Delta smelt are thriving.
There are thousands upon thousands of them at last count.
So why has the state, in concert with the courts, flushed 1.4 trillion gallons of water through the Delta and ultimately to the Pacific Ocean during the past seven years? In case you are wondering that’s enough water to meet the water needs of 38.4 million Californians for a year. Given there are 38.8 million of us, that is one heck of a lot of water for a fish that’s 2.8 inches in length and lives about a year.
Those thousands of Delta smelt are in a University of California Davis fish hatchery near Byron.
In the Delta, the annual April smelt count came up with one smelt. The California Department of Fish and Wildlife trawl surveys have seen numbers drop drastically since the drought started in 2012 when the count was at 143. The plunge happened despite orders to reduce pumping at Tracy.
So why are the Delta smelt dwindling? The biggest reason is water in the Delta has become too warm, too brackish, and too polluted. That is the scientific justification for flushing 1.4 trillion gallons of water through the Delta at critical times for the Delta smelt since 2008. The water used comes to 4.2 million acre feet or almost enough to fill the state’s largest reservoir — Shasta Dam — to capacity at 4,552,000 acre feet
The water lost to sea may have kept 560,000 acres of farmland from being fallowed this year including tens of thousands of acres of orchards that were ripped out. It also could have gone to another use that environmentalists conveniently forget: helping other fish and birds.
Since it has been declared threatened in 1993 there has not been a reasonable increase in the wild Delta smelt population. You obviously could use every last drop of water in California to bolster the Delta smelt numbers and it won’t have much of an impact.
Yet we continue to use the Delta smelt as the linchpin of Delta water policy that has an impact on more than 60 percent of the state’s population and an even larger share of the farms that are the livelihood for some of California’s poorest families not to mention also feed not just Californians and other Americans but much of the world as well.
It doesn’t have to be this way.
The California Legislature — working in conjunction with Congress — could launch a thoughtful review and implementation strategy to counter the court decisions. Court decisions have been worked around before when laws and regulations are changed or modified. The Delta smelt are not a constitutionally protected class. They are protected by legislation that environmentalists primarily have used to secure an inordinate amount of California’s water supply to protect.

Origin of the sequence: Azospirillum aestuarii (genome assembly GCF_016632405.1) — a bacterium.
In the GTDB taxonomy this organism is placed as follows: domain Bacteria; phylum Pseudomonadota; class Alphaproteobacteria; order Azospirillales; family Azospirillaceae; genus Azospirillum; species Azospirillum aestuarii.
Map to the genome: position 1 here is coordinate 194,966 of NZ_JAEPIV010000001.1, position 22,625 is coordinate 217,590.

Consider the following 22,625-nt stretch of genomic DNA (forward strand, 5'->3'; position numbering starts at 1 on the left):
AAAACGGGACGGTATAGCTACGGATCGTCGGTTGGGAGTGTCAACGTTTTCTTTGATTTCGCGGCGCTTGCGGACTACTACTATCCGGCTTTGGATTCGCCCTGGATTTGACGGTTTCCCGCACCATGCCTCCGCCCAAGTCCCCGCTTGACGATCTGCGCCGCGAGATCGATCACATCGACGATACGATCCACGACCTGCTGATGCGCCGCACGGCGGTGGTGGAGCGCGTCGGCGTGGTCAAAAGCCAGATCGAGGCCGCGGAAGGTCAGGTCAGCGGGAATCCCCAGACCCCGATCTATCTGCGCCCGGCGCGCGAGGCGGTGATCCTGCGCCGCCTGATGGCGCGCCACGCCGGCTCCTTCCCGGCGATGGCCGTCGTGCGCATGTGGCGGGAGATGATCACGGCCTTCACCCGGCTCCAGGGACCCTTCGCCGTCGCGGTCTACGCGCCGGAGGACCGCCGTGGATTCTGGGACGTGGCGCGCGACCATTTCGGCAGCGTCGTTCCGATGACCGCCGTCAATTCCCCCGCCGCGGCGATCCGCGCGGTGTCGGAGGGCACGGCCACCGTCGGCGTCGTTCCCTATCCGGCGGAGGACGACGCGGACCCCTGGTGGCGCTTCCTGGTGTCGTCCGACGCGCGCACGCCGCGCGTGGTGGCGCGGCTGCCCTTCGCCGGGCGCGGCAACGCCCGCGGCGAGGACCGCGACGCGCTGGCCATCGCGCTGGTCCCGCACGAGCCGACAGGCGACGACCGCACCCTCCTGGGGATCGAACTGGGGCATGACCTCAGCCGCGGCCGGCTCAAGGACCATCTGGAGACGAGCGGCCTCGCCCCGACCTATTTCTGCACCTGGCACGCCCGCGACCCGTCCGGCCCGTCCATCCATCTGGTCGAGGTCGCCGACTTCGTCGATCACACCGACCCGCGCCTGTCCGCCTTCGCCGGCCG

It is much more convenient for lawmakers to simply point fingers, say the courts have tied their hands, claim the environmental lobby is too powerful, and to use Delta smelt water policy as a vote snaring whipping board during election campaigns. Lawmakers have the power to change things.
By simply coming to grips with the fact the Delta smelt may not survive in the wild on its own with additional water as their only help from man, it opens the door to two options.
The first — and arguably the most difficult — option would be to declare the Delta smelt on its own and let it go extinct in the wild. But no matter how logical that may seem to perhaps almost everyone, environmentalists would perceive that as declaration of war on the Endangered Species Act. From their perspective, you could see why. No matter how strong of a case you can make that saving the Delta smelt in the wild is a lost cause — given critical water it takes not just from urban and farm uses but also the critical needs of riparian ecological systems, other fish and birds— it won’t fly. That’s because environmentalists would fear — and rightfully so — that it would open the door for other efforts to drop endangered species protections that may not have as a severe impact on man’s ability to survive.
The second, and most promising, would be to take Delta smelt hatchery production into overdrive. If researchers can find ways to increase the survival rate of fingerlings in hatcheries then ultimately they could be used to restock the Delta in years when water conditions are most promising. While there are limitations, the long range chances of improving numbers in the wild would increase.
Of course, no one has asked the 1.4 trillion gallon question: If the Delta smelt is so critical to the rest of the Delta’s health, then hasn’t the damage already been done? The numbers in the wild or so low that they aren’t making much of a difference in the 1,100 square miles that compose the Delta.
To address the Delta smelt issue without using stored water would give California an additional reservoir of useable water equivalent to Shasta Lake. It would be done without major environmental intrusion on a Sierra, Cascade, Trinity or Coastal mountains watershed. It would also be done for pennies on the dollar of building a massive reservoir.
It’s time to face reality.
The Delta smelt can’t be saved in the wild using current strategies or even if every drop of California’s water was set aside for their exclusive use.